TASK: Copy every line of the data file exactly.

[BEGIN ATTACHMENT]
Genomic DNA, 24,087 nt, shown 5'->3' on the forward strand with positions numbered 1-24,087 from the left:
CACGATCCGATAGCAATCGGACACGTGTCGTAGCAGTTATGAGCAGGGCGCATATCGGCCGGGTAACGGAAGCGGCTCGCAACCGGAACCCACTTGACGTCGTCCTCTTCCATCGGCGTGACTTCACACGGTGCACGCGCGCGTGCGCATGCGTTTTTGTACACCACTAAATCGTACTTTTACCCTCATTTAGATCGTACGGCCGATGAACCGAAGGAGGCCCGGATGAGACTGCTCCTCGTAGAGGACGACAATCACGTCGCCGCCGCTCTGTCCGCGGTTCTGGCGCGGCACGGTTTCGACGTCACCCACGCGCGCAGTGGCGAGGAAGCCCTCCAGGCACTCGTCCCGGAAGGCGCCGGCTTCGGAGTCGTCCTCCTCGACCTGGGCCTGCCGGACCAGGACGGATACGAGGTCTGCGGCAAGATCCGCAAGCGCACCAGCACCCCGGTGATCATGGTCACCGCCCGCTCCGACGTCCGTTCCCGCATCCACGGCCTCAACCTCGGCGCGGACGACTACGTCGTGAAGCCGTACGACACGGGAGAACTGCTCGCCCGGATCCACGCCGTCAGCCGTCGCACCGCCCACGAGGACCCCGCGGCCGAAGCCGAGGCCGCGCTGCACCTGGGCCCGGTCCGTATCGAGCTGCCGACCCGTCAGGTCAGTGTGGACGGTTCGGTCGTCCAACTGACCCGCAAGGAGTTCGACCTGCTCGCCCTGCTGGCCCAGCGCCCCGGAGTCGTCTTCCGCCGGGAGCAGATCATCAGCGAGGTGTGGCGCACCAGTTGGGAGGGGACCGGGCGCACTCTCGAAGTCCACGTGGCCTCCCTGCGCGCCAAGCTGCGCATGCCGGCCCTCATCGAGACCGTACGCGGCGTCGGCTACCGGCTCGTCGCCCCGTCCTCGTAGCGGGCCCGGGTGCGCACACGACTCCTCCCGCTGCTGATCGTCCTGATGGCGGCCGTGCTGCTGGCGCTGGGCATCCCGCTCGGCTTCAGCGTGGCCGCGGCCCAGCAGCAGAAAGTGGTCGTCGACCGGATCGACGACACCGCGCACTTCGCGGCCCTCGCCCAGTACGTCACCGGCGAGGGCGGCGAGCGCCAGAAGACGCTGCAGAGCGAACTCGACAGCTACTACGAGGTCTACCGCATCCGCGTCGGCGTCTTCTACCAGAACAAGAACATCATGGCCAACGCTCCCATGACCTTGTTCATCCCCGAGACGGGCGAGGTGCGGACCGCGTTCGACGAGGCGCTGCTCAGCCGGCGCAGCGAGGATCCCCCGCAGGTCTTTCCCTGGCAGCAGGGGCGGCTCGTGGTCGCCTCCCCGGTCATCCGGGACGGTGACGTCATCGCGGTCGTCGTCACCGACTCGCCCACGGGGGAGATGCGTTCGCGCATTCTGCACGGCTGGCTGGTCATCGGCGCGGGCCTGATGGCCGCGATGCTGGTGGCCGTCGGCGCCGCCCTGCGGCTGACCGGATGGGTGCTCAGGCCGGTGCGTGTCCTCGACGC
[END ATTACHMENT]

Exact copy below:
Genomic DNA, 24,087 nt, shown 5'->3' on the forward strand with positions numbered 1-24,087 from the left:
CACGATCCGATAGCAATCGGACACGTGTCGTAGCAGTTATGAGCAGGGCGCATATCGGCCGGGTAACGGAAGCGGCTCGCAACCGGAACCCACTTGACGTCGTCCTCTTCCATCGGCGTGACTTCACACGGTGCACGCGCGCGTGCGCATGCGTTTTTGTACACCACTAAATCGTACTTTTACCCTCATTTAGATCGTACGGCCGATGAACCGAAGGAGGCCCGGATGAGACTGCTCCTCGTAGAGGACGACAATCACGTCGCCGCCGCTCTGTCCGCGGTTCTGGCGCGGCACGGTTTCGACGTCACCCACGCGCGCAGTGGCGAGGAAGCCCTCCAGGCACTCGTCCCGGAAGGCGCCGGCTTCGGAGTCGTCCTCCTCGACCTGGGCCTGCCGGACCAGGACGGATACGAGGTCTGCGGCAAGATCCGCAAGCGCACCAGCACCCCGGTGATCATGGTCACCGCCCGCTCCGACGTCCGTTCCCGCATCCACGGCCTCAACCTCGGCGCGGACGACTACGTCGTGAAGCCGTACGACACGGGAGAACTGCTCGCCCGGATCCACGCCGTCAGCCGTCGCACCGCCCACGAGGACCCCGCGGCCGAAGCCGAGGCCGCGCTGCACCTGGGCCCGGTCCGTATCGAGCTGCCGACCCGTCAGGTCAGTGTGGACGGTTCGGTCGTCCAACTGACCCGCAAGGAGTTCGACCTGCTCGCCCTGCTGGCCCAGCGCCCCGGAGTCGTCTTCCGCCGGGAGCAGATCATCAGCGAGGTGTGGCGCACCAGTTGGGAGGGGACCGGGCGCACTCTCGAAGTCCACGTGGCCTCCCTGCGCGCCAAGCTGCGCATGCCGGCCCTCATCGAGACCGTACGCGGCGTCGGCTACCGGCTCGTCGCCCCGTCCTCGTAGCGGGCCCGGGTGCGCACACGACTCCTCCCGCTGCTGATCGTCCTGATGGCGGCCGTGCTGCTGGCGCTGGGCATCCCGCTCGGCTTCAGCGTGGCCGCGGCCCAGCAGCAGAAAGTGGTCGTCGACCGGATCGACGACACCGCGCACTTCGCGGCCCTCGCCCAGTACGTCACCGGCGAGGGCGGCGAGCGCCAGAAGACGCTGCAGAGCGAACTCGACAGCTACTACGAGGTCTACCGCATCCGCGTCGGCGTCTTCTACCAGAACAAGAACATCATGGCCAACGCTCCCATGACCTTGTTCATCCCCGAGACGGGCGAGGTGCGGACCGCGTTCGACGAGGCGCTGCTCAGCCGGCGCAGCGAGGATCCCCCGCAGGTCTTTCCCTGGCAGCAGGGGCGGCTCGTGGTCGCCTCCCCGGTCATCCGGGACGGTGACGTCATCGCGGTCGTCGTCACCGACTCGCCCACGGGGGAGATGCGTTCGCGCATTCTGCACGGCTGGCTGGTCATCGGCGCGGGCCTGATGGCCGCGATGCTGGTGGCCGTCGGCGCCGCCCTGCGGCTGACCGGATGGGTGCTCAGGCCGGTGCGTGTCCTCGACGC